Quality Assurance Programs
Total Maximum Daily Load (TMDL) is a scientific determination of the maximum amount of a given pollutant that a surface water can absorb and still meet the water quality standards that protect human health and aquatic life. Water bodies that do not meet water quality standards are identified as "impaired" for the particular pollutants of concern--nutrients, bacteria, mercury, etc.--and TMDLs must be developed, adopted and implemented for those pollutants to reduce pollutants and clean up the water body.
An overview of Florida’s surface water and ground water quality and trends as of 2008. The report, which must be submitted to the U.S. Environmental Protection Agency (EPA) every two years, meets the reporting requirements of Sections 305(b) and 303(d) of the federal Clean Water Act (CWA). Under Section 305(b), each state must report to the EPA on the condition of its surface waters, and Section 303(d) requires each state to report on its polluted waterbodies (those not meeting water quality standards). Using the information from all the states, the EPA provides Congress with a broad-scale national inventory of water quality conditions and also develops priorities for future federal actions to protect and restore aquatic resources.
EPA has proposed water quality standards in the State of Florida that would set a series of numeric limits on the amount of phosphorus and nitrogen pollution, also known as “nutrient” that would be allowed in Florida’s lakes, rivers, streams, springs and canals. This proposed action seeks to improve water quality, protect public health, aquatic life and the long term recreational uses of Florida’s waters, which are a critical part of the State’s economy. The proposed standards comply with the terms of a January 2009 EPA determination under the Clean Water Act that numeric nutrient standards are needed in Florida and an August 2009 consent decree between EPA and the Florida Wildlife Federation.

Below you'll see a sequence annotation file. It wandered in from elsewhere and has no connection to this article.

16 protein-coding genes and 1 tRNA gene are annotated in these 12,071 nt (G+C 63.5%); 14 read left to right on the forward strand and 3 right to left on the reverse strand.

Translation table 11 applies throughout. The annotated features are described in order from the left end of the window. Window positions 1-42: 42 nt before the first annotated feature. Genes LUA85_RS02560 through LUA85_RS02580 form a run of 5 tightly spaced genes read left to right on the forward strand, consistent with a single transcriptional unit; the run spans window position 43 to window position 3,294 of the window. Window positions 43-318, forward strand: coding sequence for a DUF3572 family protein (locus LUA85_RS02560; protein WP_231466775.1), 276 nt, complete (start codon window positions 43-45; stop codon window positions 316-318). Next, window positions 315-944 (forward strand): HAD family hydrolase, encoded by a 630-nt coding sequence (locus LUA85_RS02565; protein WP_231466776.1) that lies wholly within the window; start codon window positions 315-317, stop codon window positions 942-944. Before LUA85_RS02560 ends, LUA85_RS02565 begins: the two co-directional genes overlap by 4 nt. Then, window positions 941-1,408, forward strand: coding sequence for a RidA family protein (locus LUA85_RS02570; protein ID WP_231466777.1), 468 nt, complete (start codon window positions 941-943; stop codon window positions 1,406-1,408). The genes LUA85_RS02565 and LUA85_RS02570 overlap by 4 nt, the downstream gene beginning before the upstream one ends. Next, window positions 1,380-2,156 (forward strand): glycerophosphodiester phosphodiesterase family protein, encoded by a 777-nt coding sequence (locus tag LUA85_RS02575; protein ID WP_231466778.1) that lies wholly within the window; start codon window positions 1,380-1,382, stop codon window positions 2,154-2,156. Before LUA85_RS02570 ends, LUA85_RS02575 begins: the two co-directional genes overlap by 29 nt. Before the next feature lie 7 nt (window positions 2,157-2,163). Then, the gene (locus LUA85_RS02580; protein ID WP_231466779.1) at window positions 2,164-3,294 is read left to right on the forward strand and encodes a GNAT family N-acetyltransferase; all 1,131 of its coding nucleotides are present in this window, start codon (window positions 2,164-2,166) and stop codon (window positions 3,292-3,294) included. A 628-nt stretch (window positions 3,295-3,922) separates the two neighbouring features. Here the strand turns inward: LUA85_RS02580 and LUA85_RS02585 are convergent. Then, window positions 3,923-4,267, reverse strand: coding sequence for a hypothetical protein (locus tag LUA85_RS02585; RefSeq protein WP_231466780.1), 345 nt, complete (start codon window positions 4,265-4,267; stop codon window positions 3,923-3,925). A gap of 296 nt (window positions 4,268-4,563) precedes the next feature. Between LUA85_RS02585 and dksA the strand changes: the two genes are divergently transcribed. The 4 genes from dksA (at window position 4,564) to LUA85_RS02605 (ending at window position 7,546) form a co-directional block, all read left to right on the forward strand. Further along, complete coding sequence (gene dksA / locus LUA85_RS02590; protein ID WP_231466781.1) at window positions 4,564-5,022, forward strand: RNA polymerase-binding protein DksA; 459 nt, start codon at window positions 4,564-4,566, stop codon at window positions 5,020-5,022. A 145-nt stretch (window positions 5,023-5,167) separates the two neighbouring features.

The Office of Agricultural Water Policy (OAWP) within the Florida Department of Agriculture (FDACS) develops, adopts, and assists in the implementation of BMPs for “traditional” agricultural commodities (those other than silviculture or aquaculture). Producers participate in OAWP BMP programs by submitting Notices of Intent (NOIs) to implement the BMPs, along with a checklist of practices applicable to the acres being enrolled.